My changes: Well, they were quite a few to say the least. Instead of flour I used oat bran (not your common choice…) and as a Feta substitute this time I had some super salty white brined Chanakh cheese from Armenia (well, I hope so). I was lazy about two things in the recipe – picking up fresh mint from the garden (too hot outside!) and peeling potatoes. So I used dried basil and… no potatoes instead. As there were no sesame seeds at hand (and I had to take almost all the non-dacha ingredients with me, of course), I just grated some cheese on top – and that was a success! There was no foil at my dacha either, but this cheese created a real crust on top.

Haniotiko Boureki from www.kalofagas.ca

Remarks: The zucchini will produce a lot of liquid while baking so you might want to ‘drain’ your dish before serving. Don’t ask me if I discard the liquid. No, I don’t!

Result: The still crunchy zucchini and that cheese crust is a great combination, especially with lots of salty cheese in the middle. The super salty Chanakh cheese was quite decently salty once baked – I guess due to all the milk and almost neutral ricotta that it goes with.  This dish reminded me of Χανιώτικο μπουρέκι (Courgette and Potato Boureki or pie from Chania, Crete) I made back in July 2012 and was somewhat similar to a recently tried Kolokithoboureko or Greek Zucchini Cheese Pie which I also lightened up by skipping the potatoes. I guess that makes a more summer-y version to this dish!

***

The next recipe, Zucchini Rye Pizza from Leftover Sourdough – was a pure improvisation with what was left from the above recipe. I also had to refresh my sourdough culture and since my freezer is already full of bread, I had to find another use for the leftover sourdough. So here we go, a sourdough rye pizza in just about no time! No kneading, no rising, no S&Fs if you know what I mean =)

Zucchini Rye Pizza from Leftover Sourdough

What I did was to mix my rye sourdough culture (some tablespoons) with some all purpose flour and a bit of water. That was my crust. For the topping I had some zucchini, spring onions and Chanakh cheese which I just crumbled on top. And that’s it! A Northern version of a pizza it is : ) A bit rubbery (the crust) but still nice when warm.

Zucchini Rye Pizza from Leftover Sourdough

***

Then comes Zucchini and Couscous Cheesy Bake which was another improvisation using the stuff from the fridge. These were: onions, leftover cooked couscous, herbs, some tomato sauce, zucchini of course and cheese – soft white and regular hard. I made several layers, starting with a zucchini layer and going up building this:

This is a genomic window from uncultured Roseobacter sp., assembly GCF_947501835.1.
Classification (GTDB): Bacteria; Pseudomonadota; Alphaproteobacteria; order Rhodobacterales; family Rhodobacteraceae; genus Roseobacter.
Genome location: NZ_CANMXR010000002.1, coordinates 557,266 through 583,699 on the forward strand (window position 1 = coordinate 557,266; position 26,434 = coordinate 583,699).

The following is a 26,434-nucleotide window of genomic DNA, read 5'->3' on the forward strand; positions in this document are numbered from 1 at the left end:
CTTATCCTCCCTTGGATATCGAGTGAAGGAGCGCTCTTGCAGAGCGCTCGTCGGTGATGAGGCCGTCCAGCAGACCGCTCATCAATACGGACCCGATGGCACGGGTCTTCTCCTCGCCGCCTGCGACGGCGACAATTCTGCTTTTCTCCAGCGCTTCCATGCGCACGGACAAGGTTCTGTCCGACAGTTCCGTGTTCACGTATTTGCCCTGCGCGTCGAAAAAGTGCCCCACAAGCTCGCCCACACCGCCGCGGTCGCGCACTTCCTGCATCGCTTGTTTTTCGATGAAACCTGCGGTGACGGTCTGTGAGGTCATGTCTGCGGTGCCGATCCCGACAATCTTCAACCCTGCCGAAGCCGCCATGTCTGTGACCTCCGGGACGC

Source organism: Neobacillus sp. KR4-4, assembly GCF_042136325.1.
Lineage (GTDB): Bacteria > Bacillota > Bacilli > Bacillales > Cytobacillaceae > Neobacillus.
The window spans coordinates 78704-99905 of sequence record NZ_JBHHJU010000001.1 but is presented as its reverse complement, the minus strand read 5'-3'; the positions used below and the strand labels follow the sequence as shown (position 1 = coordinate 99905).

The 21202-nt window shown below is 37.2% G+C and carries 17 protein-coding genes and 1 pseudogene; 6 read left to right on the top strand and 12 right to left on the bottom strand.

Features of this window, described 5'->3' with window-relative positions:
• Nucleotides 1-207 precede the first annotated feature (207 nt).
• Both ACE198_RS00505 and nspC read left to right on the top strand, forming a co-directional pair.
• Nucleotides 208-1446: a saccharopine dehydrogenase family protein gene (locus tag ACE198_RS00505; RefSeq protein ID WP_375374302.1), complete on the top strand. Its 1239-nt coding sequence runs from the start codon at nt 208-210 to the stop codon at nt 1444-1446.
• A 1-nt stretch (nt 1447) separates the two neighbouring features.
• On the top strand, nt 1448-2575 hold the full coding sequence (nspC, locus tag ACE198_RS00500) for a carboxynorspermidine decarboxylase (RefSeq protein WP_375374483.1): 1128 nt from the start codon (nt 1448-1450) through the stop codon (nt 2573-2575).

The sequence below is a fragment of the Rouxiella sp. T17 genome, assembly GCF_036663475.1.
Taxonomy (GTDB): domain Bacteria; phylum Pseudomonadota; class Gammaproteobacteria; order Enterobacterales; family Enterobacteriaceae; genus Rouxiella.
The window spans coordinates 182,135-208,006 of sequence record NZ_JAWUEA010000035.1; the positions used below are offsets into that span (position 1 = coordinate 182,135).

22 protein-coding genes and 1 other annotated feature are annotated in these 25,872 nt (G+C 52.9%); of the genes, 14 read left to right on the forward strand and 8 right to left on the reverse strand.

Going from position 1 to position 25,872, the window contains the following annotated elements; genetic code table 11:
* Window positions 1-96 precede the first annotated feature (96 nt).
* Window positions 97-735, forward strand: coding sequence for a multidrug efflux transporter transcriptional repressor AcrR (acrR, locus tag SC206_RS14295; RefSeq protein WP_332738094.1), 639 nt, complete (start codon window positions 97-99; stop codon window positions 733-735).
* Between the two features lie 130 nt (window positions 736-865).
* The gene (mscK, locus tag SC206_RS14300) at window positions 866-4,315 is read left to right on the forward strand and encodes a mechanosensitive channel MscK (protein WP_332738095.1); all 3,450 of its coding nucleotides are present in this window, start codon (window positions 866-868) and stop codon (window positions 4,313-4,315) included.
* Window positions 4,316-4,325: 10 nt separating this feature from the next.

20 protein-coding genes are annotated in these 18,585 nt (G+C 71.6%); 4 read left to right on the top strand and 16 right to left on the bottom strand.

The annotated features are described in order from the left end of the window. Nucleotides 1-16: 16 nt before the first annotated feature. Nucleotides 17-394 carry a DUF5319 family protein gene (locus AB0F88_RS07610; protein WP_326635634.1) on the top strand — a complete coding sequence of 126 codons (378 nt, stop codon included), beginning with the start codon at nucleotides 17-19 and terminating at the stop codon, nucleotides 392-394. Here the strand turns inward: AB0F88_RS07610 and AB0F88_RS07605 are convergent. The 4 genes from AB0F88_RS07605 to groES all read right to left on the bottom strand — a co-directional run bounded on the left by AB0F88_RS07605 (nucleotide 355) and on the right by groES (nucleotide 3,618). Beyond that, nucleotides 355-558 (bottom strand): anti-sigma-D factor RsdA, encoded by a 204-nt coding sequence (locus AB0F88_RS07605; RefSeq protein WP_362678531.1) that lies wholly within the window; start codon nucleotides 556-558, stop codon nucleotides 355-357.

zucchini and couscous cheesy bake

The only problem, I overused the fan option of the oven and the dish got dry a bit. But again – an easy way to use up your lunch leftovers!

***

baked stuffed zucchini and aubergines

And here’s the last idea: Baked Stuffed Zucchini and Aubergines which shows I can sometimes be less lazy if I want to. So at first I just wanted to bake some aubergines and zucchini, so I cleaned and halved them, placed on baking paper and used the fan option for some minutes and then just baked them. Then there was an idea to make stuffed veggies, which in the end made me scrape the flesh out of both zucchini and aubergines, mix it (looks like someone’s brains…) with mozzarella, herbs, tomato sauce and LOTS of fresh garlic from our dacha. I seasoned the stuffing with lots of things and filled the veggies. I also grated some hard cheese on top + sprinkled with sesame seeds. More baking and some minutes with the fan on – and they were ready!

baked stuffed zucchini and aubergines

The zucchini version were sweeter than the aubergine one although both had the same stuffing. But I liked them! I guess the trick in the baked stuffed veggies is to avoid scraping them down to the bottom – this way you will leave some of the flesh on (oh my god) and the veggie ‘boats’ won’t get too dry or hard to swallow. Another dish that you could try – and this time with a recipe – is Baked Aubergine and Courgettes Stuffed with Roast Pumpkin.

baked stuffed zucchini and aubergines

So, enjoy! And leave some space for improvisation in your life : )

Again there’s a long queue of posts still in drafts… I’m trying!

G.